Indigenous Peoples Harvested Oysters Sustainably for Thousands of Years Until Colonizers Arrived

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A typical Native American oyster deposit
A typical Native American oyster deposit, or midden, dating to about 1,000 years ago. Torben Rick

Over thousands of years, Indigenous peoples harvested billions of oysters sustainably on the East and West Coasts of North America and on the East Coast of Australia, according to a recent global study, a press release from the Smithsonian said. It was not until the arrival of European colonizers that oyster populations began to plummet.

The study was led by anthropologist Torben Rick of the Smithsonian’s National Museum of Natural History and anthropologist Leslie Reeder-Myers of Temple University, who is a former Smithsonian postdoctoral fellow. The research team included 24 specialists in particular archaeological sites who assembled data on the oyster fisheries of the Indigenous peoples.

The findings of the research, “Indigenous oyster fisheries persisted for millennia and should inform future management,” were published this week in the journal Nature Communications.

The findings of the study suggest that the highly successful, sustainable management of these ancient fisheries could inform the restoration and management of oyster fisheries today. The researchers wrote that the descendents of the Indigenous peoples that managed them with such care should be a part of the decisions on how to manage this priceless living resource.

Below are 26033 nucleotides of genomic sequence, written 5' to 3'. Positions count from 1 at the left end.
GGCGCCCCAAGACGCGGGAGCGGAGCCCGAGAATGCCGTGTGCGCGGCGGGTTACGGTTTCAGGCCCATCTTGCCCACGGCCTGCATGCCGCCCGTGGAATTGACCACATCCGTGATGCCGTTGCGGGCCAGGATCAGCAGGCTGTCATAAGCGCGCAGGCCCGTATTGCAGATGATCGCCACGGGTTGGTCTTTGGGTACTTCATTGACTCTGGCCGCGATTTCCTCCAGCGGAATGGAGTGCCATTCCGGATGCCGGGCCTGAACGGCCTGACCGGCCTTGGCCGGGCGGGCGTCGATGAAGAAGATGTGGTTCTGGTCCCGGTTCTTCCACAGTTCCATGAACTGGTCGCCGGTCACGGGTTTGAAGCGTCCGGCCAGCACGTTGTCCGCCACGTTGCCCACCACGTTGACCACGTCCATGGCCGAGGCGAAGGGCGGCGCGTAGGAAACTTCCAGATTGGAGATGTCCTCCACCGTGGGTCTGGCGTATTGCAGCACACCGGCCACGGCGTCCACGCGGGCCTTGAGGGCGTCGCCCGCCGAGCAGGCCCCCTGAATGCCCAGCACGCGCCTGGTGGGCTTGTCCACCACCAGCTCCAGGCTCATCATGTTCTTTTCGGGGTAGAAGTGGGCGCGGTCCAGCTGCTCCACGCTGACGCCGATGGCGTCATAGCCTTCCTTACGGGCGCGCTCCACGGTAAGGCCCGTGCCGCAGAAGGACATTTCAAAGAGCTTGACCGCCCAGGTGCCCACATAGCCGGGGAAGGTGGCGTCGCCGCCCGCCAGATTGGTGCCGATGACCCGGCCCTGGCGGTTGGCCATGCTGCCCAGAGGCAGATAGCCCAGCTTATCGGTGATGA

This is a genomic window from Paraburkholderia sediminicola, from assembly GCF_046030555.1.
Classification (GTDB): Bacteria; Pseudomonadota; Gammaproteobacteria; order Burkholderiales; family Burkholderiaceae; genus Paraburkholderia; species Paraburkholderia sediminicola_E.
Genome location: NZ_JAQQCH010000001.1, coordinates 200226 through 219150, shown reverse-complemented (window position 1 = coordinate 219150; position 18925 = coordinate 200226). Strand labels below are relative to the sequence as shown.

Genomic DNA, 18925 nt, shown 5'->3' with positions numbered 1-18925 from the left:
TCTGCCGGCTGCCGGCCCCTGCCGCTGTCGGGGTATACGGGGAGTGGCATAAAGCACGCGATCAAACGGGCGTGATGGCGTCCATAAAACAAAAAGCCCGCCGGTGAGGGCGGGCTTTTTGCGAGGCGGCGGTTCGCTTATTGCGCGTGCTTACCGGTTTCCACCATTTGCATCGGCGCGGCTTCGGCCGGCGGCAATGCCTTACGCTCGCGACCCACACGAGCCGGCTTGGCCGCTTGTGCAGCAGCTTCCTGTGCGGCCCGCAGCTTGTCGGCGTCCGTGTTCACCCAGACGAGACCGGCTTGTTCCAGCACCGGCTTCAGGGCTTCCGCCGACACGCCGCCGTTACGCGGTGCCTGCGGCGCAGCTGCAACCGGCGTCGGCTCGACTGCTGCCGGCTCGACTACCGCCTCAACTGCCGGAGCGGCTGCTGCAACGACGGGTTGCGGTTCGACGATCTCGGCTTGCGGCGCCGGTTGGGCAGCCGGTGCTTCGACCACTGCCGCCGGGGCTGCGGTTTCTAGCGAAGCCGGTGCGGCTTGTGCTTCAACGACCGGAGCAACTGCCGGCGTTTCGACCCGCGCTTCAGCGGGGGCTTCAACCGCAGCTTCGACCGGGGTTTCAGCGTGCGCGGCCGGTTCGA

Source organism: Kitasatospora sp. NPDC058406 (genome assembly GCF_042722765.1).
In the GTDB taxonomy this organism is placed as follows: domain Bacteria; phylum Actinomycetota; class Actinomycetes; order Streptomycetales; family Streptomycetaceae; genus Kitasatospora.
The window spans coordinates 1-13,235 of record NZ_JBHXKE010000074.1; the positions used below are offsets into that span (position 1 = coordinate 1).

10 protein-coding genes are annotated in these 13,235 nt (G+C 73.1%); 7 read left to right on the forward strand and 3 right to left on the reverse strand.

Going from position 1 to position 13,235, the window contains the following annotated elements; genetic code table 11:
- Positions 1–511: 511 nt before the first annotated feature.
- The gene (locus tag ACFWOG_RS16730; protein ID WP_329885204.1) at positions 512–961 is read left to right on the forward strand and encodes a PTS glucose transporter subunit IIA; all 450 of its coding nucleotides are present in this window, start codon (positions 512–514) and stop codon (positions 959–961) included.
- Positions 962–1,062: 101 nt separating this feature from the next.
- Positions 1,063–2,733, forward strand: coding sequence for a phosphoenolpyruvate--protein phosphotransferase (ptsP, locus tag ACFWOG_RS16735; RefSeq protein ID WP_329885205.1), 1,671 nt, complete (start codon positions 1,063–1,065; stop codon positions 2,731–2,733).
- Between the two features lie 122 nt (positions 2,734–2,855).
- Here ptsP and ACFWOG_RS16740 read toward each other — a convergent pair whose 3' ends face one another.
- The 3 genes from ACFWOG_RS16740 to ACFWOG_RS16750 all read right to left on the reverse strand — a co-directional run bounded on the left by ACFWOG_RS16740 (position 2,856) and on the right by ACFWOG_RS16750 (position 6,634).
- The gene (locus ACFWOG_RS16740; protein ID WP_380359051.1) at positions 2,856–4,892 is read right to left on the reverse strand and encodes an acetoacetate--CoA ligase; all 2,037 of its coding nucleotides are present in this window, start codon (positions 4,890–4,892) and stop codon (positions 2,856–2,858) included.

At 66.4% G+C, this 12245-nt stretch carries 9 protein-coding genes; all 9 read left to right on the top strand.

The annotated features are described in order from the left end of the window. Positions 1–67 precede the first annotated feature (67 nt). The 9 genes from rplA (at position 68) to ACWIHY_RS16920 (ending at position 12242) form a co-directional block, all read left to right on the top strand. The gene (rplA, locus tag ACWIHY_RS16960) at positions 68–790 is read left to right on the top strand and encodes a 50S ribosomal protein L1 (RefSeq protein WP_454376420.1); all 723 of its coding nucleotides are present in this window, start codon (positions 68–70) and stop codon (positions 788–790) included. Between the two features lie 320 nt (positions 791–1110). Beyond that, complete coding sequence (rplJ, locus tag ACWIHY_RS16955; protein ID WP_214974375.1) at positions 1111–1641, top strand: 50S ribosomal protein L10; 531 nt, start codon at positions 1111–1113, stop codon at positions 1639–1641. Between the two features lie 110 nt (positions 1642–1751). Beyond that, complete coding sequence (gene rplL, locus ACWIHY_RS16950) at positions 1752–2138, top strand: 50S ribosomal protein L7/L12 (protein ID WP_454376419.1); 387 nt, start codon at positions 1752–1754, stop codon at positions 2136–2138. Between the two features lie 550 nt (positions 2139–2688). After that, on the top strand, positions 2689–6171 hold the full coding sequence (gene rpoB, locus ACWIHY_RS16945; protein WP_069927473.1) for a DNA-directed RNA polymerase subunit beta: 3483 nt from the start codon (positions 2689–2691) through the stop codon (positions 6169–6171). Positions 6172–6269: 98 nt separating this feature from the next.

“Conservation today can’t just be seen as a biological question and can’t just be about undoing the environmental damage we’ve done in the modern era,” said Rick, as the press release stated. “Instead, global conservation efforts should be coupled with undoing the legacies of colonialism which brought about the attempted erasure and displacement of Indigenous people all over the world.”

The commercial fisheries of European colonizers harvested oysters in massive numbers in locations like San Francisco Bay, Chesapeake Bay and Botany Bay in Sydney, Australia, while also changing the oysters’ habitat and introducing new microbes and species that destroyed their populations.

According to Rick, the new study expands on a paper from 2004 that looked at the collapses of 28 North American and Australian oyster fisheries after the European colonists took over and commercialized them.

The researchers used the archaeological record and historical catch data to examine 16 oyster middens (heaps of millions of oyster shells) in southeast Queensland, The Guardian reported.

Some oyster middens were as high as 30 feet and were used as sacred ceremonial places, while others were smaller, possibly seasonal spaces, stated the Smithsonian press release.

The more than four-and-a-half-foot high Booral shell mound, which sits on an area of more than 1,600-square-feet, is made up of about 5.9 million oyster shells, The Guardian reported.